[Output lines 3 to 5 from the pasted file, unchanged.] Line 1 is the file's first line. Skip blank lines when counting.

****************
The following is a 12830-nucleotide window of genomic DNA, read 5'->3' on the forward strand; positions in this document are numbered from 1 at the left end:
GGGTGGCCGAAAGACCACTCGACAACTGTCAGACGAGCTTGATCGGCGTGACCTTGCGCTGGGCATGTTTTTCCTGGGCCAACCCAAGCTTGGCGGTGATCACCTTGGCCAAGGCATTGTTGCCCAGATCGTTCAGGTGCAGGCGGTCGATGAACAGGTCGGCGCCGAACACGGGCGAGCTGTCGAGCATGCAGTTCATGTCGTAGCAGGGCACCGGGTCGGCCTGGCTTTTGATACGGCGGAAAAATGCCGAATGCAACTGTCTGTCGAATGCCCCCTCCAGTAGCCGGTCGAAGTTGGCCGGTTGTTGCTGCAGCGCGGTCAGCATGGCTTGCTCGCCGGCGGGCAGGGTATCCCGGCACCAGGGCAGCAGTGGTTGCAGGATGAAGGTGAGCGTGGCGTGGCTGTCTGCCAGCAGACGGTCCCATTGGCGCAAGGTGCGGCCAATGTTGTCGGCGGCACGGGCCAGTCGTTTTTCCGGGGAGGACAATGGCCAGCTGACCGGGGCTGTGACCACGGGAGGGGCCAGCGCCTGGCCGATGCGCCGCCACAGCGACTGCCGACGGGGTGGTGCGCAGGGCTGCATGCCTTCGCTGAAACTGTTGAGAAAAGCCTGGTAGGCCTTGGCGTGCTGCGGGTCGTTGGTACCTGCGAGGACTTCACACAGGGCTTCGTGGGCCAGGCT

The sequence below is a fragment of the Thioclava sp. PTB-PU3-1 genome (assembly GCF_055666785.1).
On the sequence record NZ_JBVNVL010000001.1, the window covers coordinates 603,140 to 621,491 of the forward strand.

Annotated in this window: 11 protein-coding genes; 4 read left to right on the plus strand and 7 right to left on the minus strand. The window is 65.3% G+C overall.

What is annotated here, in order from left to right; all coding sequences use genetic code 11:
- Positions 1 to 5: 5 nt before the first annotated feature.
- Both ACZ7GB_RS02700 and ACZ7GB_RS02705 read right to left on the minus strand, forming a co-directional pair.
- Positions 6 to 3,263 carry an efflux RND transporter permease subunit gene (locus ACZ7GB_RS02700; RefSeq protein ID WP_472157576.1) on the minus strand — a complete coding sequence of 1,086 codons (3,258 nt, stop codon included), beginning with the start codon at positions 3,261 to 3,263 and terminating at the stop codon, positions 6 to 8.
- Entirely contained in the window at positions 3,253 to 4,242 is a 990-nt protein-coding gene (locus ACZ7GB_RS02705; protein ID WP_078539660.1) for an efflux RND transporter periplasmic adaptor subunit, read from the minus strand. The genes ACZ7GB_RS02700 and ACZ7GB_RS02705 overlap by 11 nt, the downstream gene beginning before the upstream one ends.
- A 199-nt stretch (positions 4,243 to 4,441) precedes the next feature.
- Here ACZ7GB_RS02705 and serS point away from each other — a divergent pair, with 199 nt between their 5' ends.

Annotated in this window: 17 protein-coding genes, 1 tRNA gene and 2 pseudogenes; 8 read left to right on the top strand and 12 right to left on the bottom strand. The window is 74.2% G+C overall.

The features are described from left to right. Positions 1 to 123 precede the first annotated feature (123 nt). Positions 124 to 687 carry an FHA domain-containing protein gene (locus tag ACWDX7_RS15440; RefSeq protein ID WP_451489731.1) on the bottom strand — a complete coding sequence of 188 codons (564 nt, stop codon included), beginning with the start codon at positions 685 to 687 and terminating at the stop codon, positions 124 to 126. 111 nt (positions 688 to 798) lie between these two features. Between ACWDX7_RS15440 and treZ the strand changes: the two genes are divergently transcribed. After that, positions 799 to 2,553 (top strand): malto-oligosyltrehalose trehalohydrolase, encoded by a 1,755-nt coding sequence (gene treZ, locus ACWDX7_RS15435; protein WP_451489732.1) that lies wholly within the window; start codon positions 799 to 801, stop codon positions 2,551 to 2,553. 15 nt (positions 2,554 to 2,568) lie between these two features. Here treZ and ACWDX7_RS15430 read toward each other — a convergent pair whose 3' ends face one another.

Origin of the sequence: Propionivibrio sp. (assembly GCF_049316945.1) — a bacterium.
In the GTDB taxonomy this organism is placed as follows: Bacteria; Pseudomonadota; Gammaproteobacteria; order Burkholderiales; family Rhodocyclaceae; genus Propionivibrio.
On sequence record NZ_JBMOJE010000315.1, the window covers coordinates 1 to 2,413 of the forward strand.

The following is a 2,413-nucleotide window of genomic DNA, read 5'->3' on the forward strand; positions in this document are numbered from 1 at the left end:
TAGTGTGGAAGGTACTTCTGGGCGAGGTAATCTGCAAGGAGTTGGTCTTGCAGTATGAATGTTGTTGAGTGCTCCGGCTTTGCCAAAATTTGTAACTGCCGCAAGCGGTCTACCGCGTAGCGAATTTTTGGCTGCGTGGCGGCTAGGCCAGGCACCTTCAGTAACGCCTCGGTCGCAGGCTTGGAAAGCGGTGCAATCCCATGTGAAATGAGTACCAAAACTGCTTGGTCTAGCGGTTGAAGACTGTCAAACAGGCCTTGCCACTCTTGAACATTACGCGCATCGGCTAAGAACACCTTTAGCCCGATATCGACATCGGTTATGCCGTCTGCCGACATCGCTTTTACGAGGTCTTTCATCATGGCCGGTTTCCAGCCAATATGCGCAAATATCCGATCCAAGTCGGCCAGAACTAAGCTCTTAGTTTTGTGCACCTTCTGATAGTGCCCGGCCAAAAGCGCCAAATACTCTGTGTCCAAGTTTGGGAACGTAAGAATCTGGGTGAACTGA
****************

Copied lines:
The sequence below is a fragment of the Thioclava sp. PTB-PU3-1 genome (assembly GCF_055666785.1).
On the sequence record NZ_JBVNVL010000001.1, the window covers coordinates 603,140 to 621,491 of the forward strand.

Annotated in this window: 11 protein-coding genes; 4 read left to right on the plus strand and 7 right to left on the minus strand. The window is 65.3% G+C overall.